Published on February 9th, 2011 | by Jeremy Bloom37
Monsanto employees in the halls of government
For years, there’s been an open revolving door in Washington – sending workers from the Federal government to Monsanto and Monsanto back to the Federal government. This has a tendency to make people question the fairness and objectivity of the folks who are supposed to be overseeing the giant agricultural corporation.
Bovine growth hormone (rGBH)
When Monsanto got approval for use of its artificial bovine growth hormone in milk, the person in charge of preparing the report at Monsanto was Margaret Miller. Later, the person in charge of receiving the report and evaluating it was… Margaret Miller, by then Deputy Director of Human Safety and Consultative Services in the office overseeing the process..
Michael R Taylor, started off as a partner at the law firm that represented Monsanto on GBH issues. Then, as the FDA’s deputy commissioner for policy, he wrote the FDA’s rBGH labelling guidelines – the ones that insisted there was no difference between rGBH and regular milk. He also deleted references to problems with GMO foods, over the objection of staff scientists. Then he spent a few years working directly for Monsanto. And now? Barak Obama brought him back to the FDA to oversee Monsanto again, as his food safety issues czar!
Opening up foreign markets to GMOs
As long as Europe and other countries reject Genetically Modified (GMO) food, Monsanto has limited markets. Big Ag wanted someone who would push their issues as trade negotiator, and President Obama nominated Islam “Isi” Siddiqui, the vice president for science and regulatory affairs at at CropLife America, the U.S. agricultural/chemical industry trade group. Its members include Dow AgroSciences LLC, DuPont Crop Protection, and of course, Monsanto. Before that he was a senior trade advisor to Bill Clinton’s USDA.
As a young lawyer, Supreme Court Justice Clarence Thomas worked for Monsanto. When the Supreme Court ruled recently on Monsanto’s GMO alfalfa, Thomas was one of the votes in favor of his old boss. He didn’t even consider recusing himself – although to be fair, the obvious conflict of interest probably wouldn’t have changed his vote, since Thomas would have voted the same way in favor of ANY large corporation.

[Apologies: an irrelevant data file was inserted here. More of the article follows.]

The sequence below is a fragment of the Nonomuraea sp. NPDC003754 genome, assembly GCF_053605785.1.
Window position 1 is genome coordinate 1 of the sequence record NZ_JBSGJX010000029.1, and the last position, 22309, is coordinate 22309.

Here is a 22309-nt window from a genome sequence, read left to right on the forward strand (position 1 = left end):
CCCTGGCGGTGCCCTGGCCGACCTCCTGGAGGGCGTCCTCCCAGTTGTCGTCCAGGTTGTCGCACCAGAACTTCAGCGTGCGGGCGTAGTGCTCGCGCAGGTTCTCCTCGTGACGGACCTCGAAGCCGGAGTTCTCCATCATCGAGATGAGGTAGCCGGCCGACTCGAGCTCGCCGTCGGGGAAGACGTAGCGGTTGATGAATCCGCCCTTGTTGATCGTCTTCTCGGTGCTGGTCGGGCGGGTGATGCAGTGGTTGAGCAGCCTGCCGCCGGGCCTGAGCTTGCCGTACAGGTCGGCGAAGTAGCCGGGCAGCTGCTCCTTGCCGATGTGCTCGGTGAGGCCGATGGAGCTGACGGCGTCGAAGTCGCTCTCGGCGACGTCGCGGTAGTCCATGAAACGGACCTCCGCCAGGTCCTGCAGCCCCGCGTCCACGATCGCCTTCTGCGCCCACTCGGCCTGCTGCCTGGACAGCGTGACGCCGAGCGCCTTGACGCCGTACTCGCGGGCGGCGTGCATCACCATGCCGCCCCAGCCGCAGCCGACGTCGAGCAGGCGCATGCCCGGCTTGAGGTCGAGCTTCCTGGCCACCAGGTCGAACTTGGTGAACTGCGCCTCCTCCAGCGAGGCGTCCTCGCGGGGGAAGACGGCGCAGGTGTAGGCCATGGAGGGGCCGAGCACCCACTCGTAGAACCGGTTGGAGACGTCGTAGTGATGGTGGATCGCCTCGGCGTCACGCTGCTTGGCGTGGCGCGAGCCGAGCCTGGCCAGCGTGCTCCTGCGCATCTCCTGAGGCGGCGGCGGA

How to get your GMO corn approved? First, Monsanto hired Linda J Fisher, who had served for 10 years as Assistant Administrator of the EPA’s Office of Pollution Prevention, Pesticides, and Toxic Substances. Good person to have on your team – as your Vice President of Government and Public Affairs, heading up Monsanto’s Washington lobbying operation. And then – send her back into government, as the second in command at George W. Bush’s EPA.
And it goes on and on:
- Roger Beachy, former director of the Monsanto-funded Danforth Plant Science Center, is now Obama’s director of the USDA National Institute of Food and Agriculture – responsible for a $500 million research budget.
- Ramona Romero, corporate counsel to Monsanto’s chief GMO rival Dupont, is Obama’s general counsel for the USDA.
- Bush’s Secretary of Agriculture, Ann Veneman was a long-time proponent of big ag and free trade. She served on the board of directors of Calgene, one of the first companies to market GMO food (the failed Flavr Savr tomato) an affiliate of Monsanto which was later purchased by Monsanto. During the 2008 campaign when Obama was considering naming a Republican as his Vuce President pick (to show how bi-partisan he is), Veneman was one of the choices he considered. (Note – this story has been updated to reflect the fact that at the time Ann Veneman served on the board of Calgene, it had not yet been purchased by Monsanto.)
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More on Monsanto and GMOs
- The Trouble with Monsanto and GMO – David Suzuki spells it out
- Monsanto blocks research on GMO safety
- An alfalfa farmer explains why he sued Monsanto
- Did the White House pressure USDA to approve GMO alfalfa?
- Mexico stands up to Monsanto – says no to GMO corn
- End of Organics? Monsanto’s GMO Alfalfa Approved
- Friday, the USDA quietly announced deregulation of Monsanto’s GMO sugarbeets
- Stonyfield Farm Takes a Swing at Monsanto (And the OCA)
- Too Much of a Bad Thing: Monsanto Did NOT Buy Blackwater